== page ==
Will a bout of the flu permanently derail our lifestyle writer’s grand fitness plans?
From fat to fit: Staying the course when one is sick
Life gets in the way of so many things, I find. Just when I think I’m getting ahead, making progress with something or the other, I’m thrown the mother of all curveballs and things grind to a halt. And so it was with my training sessions at Iconic Fitness in Dubai, where I was three weeks into the Lower Back Fix programme, under the watchful eye and expert guidance of my coach, Hannes Loubser.
I knew it would happen, I just thought it might take a little longer for my momentum to be upset by illness. But then again, my son has just turned two, and has developed an uncanny ability to bring a whole multitude of germs home with him from his nursery group. This time, I was struck with some kind of flu lurgy that sapped me of all my energy. Oh, and a nasty bout of conjunctivitis – highly contagious, so hardly ideal for gym attendance – left me looking like an extra from The Walking Dead.
So I had a week of no exercise, which, I fear, set me back somewhat. And my inability to get enthused about returning to the gym was palpable – I simply didn’t want to do it; I’d rather have an extra hour in bed, thanks. I knew this would happen, too, which is precisely why I decided to journal the whole process.
When I do materialise in the gym, Loubser pats me on the shoulder and says “well done”. He can tell by the look in my eyes that this has been tough. “You’ve made it here, that’s a real positive,” he adds without the merest hint of sarcasm. I can’t help but feel this guy is genuinely trying to help others and that, in itself, is of great encouragement to someone like me, who is completely averse to physical effort. This particular struggle is real.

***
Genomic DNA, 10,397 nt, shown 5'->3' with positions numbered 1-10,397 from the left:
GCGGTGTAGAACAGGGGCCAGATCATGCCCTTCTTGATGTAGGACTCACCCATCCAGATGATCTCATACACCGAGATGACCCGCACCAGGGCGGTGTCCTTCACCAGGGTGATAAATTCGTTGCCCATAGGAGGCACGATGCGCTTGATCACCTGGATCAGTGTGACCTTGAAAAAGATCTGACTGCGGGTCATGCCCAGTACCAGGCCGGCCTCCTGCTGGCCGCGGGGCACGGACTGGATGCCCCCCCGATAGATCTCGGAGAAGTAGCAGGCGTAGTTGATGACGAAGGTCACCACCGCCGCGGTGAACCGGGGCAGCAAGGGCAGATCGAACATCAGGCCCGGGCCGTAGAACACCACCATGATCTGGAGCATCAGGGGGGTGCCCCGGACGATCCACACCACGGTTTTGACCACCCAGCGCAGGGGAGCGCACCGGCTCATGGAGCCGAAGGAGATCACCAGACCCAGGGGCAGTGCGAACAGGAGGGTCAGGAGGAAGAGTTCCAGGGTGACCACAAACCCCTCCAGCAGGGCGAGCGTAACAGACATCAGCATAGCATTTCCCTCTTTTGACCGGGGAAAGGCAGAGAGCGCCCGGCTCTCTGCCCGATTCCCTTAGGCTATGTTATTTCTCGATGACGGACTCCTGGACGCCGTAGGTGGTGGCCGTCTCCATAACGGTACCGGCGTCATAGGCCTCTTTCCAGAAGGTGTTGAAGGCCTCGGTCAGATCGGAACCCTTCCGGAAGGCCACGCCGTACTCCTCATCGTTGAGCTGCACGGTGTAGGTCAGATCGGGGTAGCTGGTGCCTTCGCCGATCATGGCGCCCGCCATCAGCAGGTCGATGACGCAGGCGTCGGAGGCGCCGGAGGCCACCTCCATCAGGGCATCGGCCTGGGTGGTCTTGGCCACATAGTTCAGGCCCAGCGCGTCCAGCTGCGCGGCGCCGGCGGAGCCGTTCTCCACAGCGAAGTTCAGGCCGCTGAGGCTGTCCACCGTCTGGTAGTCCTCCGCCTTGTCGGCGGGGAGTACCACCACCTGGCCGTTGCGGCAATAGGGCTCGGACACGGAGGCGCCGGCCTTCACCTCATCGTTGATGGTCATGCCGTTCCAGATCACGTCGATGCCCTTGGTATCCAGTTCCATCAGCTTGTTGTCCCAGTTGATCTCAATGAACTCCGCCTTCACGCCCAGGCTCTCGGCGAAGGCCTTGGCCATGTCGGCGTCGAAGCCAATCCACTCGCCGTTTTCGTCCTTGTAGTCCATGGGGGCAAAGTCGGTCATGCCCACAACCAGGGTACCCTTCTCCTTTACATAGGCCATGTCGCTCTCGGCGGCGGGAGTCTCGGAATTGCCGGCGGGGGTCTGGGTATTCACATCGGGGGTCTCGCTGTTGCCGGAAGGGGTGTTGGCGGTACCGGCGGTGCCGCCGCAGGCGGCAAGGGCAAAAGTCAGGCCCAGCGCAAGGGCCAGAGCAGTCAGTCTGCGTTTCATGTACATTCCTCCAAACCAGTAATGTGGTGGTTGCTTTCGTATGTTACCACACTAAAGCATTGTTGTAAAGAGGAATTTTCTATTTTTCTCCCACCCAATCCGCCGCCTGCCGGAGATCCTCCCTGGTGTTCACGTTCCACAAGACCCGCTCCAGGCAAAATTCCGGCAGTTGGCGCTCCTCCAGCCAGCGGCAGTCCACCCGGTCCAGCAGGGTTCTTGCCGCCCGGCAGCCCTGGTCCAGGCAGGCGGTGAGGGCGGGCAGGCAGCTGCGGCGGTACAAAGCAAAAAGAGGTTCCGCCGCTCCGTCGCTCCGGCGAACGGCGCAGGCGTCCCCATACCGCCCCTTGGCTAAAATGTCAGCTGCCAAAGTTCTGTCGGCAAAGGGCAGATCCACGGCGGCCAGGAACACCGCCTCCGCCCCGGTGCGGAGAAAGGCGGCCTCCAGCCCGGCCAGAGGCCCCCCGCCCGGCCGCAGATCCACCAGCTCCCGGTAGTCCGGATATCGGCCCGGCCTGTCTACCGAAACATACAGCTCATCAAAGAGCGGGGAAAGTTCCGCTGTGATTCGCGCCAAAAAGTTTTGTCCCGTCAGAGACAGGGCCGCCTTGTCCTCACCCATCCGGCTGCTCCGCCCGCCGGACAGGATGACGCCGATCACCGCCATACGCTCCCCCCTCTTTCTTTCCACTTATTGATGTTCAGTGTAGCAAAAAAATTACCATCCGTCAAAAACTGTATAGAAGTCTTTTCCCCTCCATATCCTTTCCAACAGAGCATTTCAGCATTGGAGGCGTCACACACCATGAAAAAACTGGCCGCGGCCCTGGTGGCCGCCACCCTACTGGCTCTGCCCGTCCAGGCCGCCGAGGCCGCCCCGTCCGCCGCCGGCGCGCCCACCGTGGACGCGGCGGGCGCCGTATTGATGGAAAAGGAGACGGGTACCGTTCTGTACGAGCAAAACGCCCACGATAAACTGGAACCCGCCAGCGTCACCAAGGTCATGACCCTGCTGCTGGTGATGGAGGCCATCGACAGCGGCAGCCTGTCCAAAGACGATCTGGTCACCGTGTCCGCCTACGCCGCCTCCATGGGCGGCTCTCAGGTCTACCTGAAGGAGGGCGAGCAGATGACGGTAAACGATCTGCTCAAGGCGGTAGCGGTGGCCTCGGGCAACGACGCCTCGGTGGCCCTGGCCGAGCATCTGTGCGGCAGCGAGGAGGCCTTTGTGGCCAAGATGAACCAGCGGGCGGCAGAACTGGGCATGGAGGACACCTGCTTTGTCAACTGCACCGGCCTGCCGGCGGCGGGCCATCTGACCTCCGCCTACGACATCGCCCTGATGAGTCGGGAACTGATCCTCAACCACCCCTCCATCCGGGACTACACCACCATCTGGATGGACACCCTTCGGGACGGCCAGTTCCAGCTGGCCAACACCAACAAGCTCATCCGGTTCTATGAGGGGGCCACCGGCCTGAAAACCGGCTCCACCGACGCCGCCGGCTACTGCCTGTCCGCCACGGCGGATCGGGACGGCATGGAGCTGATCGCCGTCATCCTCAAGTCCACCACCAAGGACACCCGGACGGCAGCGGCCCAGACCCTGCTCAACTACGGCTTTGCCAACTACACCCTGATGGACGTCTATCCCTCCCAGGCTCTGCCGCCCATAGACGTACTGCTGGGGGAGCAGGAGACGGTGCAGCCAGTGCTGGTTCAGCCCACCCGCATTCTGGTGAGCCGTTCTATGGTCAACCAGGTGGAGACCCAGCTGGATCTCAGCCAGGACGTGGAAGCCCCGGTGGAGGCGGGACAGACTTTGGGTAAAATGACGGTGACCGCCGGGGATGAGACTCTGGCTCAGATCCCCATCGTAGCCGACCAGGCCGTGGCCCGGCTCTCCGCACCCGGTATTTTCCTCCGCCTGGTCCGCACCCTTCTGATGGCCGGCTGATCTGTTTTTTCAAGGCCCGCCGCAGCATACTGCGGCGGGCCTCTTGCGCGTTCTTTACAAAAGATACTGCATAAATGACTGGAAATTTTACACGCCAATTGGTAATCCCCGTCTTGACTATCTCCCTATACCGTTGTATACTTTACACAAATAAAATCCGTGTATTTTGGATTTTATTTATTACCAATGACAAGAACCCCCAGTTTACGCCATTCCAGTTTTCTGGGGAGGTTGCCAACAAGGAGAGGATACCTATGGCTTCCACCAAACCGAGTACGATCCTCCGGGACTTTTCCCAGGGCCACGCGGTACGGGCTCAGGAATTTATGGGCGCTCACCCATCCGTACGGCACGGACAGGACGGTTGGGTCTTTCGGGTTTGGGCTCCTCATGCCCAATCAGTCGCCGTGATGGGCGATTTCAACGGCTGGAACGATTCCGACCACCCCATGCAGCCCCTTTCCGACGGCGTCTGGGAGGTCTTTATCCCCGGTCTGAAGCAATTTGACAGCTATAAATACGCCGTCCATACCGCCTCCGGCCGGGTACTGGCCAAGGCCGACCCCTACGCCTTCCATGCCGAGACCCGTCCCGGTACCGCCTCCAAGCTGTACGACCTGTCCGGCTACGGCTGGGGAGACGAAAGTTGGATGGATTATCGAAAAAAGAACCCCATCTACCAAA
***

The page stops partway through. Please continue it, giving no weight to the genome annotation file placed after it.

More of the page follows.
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My back is still hurting, which is to be expected as this is no overnight transformation process. I need to increase my core strength, to help give me better posture and relieve some of the strain I’ve been placing on my lower back. Loubser, while obviously sympathetic to my plight, still has a job to do, so he gets me to warm up on the rowing machine before picking up where we’d left off last time. The exercises differ slightly with each session but are all targeted at long term gains. What surprises me is that, far from being back to square one, I’m able to finish the entire routine without let up.
One thing I will say about myself, is that when I do get to work, I give it my all. I might need to re-commission my bike, but once I’ve done that, I will use it hard – I don’t hang around. And it’s the same with these exercises. When I’m on the third and final set of ten inverted rows (your body is at a shallow angle and you pull yourself up and lower back down using either a horizontal bar or, as in my case, a couple of suspended gymnastic rings), my arms give way on the eighth. “That’s good,” shouts Loubser. “Failure – fantastic!”
I could get used to being congratulated for failure. But in this instance it’s a result of my arm muscles being worked so hard that they can’t go on any more and they “fail”. This causes increased production of lactic acid, which helps the muscles become stronger.
It dawns on me as I head for home, that I’m not exactly enjoying this process, but I’m hating it less and less with each session. And I think that’s down to me noticing results – in that my stamina is increasing, and I’m better able to get to the end of my set of exercises without feeling like I’ve been trampled on by a herd of camels.
With another two sessions under my belt before the week is out, there’s a pleasant feeling of accomplishment. Loubser says I’m doing really well despite the setbacks caused by my being ill for a week. And if he’s happy with my progress, then so am I.